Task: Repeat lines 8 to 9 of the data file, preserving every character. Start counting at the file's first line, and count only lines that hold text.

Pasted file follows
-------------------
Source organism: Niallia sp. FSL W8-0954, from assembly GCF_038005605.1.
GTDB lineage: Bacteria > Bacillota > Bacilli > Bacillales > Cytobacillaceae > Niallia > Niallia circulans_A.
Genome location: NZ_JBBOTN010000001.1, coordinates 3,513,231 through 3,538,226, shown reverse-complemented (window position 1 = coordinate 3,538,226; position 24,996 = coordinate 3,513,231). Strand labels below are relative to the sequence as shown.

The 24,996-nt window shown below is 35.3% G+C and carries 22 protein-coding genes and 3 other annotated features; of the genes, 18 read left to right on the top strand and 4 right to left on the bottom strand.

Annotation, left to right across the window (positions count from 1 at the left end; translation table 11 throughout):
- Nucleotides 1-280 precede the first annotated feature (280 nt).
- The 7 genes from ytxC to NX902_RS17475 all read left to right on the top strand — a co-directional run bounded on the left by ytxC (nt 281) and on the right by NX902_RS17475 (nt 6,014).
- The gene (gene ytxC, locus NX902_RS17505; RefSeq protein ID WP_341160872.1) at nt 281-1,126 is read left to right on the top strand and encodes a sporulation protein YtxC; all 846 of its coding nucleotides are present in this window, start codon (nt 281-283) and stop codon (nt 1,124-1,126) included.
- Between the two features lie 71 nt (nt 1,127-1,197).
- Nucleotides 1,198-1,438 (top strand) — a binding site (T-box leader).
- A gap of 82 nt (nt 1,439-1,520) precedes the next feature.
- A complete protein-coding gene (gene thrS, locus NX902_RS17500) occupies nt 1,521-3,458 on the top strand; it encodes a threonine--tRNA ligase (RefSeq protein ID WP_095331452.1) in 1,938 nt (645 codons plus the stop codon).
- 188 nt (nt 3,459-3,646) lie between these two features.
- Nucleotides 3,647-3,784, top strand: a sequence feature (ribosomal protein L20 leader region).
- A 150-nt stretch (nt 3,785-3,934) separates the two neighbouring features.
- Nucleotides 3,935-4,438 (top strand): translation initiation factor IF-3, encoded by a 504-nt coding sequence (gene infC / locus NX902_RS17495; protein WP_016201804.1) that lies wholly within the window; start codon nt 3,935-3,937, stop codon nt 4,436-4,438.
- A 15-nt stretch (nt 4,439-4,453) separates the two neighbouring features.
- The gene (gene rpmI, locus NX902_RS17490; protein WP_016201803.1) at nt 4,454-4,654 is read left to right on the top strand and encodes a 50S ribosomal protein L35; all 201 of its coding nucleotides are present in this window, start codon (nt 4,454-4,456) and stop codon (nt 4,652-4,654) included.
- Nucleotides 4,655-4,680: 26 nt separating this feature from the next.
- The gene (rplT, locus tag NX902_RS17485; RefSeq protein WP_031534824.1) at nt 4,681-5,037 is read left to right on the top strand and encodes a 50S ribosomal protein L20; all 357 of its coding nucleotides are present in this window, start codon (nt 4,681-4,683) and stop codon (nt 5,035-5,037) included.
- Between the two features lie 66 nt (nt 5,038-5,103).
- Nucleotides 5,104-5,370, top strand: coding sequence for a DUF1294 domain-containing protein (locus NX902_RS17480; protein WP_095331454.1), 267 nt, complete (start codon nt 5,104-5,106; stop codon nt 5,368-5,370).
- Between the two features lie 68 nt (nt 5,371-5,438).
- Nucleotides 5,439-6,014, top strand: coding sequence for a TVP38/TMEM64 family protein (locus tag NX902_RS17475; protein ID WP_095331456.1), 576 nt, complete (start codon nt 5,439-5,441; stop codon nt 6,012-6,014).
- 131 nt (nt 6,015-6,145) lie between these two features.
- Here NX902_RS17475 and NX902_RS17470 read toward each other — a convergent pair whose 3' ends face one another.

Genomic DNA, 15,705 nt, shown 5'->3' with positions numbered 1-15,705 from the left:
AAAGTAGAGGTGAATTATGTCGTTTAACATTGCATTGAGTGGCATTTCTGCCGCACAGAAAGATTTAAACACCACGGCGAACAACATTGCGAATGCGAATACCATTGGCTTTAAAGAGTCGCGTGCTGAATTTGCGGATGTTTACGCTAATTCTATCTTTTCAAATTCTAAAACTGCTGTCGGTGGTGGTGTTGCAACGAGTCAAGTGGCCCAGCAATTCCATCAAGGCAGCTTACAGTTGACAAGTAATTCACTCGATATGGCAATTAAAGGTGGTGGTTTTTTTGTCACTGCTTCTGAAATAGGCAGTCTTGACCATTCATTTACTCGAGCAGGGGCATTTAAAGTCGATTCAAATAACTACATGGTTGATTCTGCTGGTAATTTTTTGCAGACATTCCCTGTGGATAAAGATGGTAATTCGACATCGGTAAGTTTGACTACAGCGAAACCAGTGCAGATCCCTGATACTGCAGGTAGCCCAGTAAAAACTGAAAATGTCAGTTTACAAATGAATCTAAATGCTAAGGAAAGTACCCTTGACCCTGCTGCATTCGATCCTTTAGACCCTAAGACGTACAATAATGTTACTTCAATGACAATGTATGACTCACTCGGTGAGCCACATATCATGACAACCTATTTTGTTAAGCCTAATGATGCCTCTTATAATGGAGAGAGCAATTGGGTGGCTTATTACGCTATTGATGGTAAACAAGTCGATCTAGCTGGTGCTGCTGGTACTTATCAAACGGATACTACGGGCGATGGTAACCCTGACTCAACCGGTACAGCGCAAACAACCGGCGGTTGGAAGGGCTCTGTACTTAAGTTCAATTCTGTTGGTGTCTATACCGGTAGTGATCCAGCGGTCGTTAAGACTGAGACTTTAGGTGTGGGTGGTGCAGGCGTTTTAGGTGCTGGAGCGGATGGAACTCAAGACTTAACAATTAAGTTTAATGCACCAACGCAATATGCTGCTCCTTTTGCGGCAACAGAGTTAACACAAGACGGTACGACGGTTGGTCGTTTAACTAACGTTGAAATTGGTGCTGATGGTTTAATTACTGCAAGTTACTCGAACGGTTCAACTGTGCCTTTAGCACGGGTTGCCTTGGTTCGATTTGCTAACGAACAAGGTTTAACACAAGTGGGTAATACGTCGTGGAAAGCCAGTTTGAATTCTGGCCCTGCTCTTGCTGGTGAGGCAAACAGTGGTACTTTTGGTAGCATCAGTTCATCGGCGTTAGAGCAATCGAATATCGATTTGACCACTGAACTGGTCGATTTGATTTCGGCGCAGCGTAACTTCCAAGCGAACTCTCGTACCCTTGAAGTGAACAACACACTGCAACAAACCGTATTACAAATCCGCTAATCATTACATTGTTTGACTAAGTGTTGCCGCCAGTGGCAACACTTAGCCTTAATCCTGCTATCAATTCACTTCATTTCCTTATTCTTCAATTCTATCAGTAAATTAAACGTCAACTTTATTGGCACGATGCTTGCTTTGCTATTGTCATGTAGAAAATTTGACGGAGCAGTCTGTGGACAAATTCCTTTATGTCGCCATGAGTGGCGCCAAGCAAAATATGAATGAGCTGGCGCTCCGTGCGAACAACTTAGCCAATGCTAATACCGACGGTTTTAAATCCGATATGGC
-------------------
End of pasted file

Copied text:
- The gene (gene ytxC, locus NX902_RS17505; RefSeq protein ID WP_341160872.1) at nt 281-1,126 is read left to right on the top strand and encodes a sporulation protein YtxC; all 846 of its coding nucleotides are present in this window, start codon (nt 281-283) and stop codon (nt 1,124-1,126) included.
- Between the two features lie 71 nt (nt 1,127-1,197).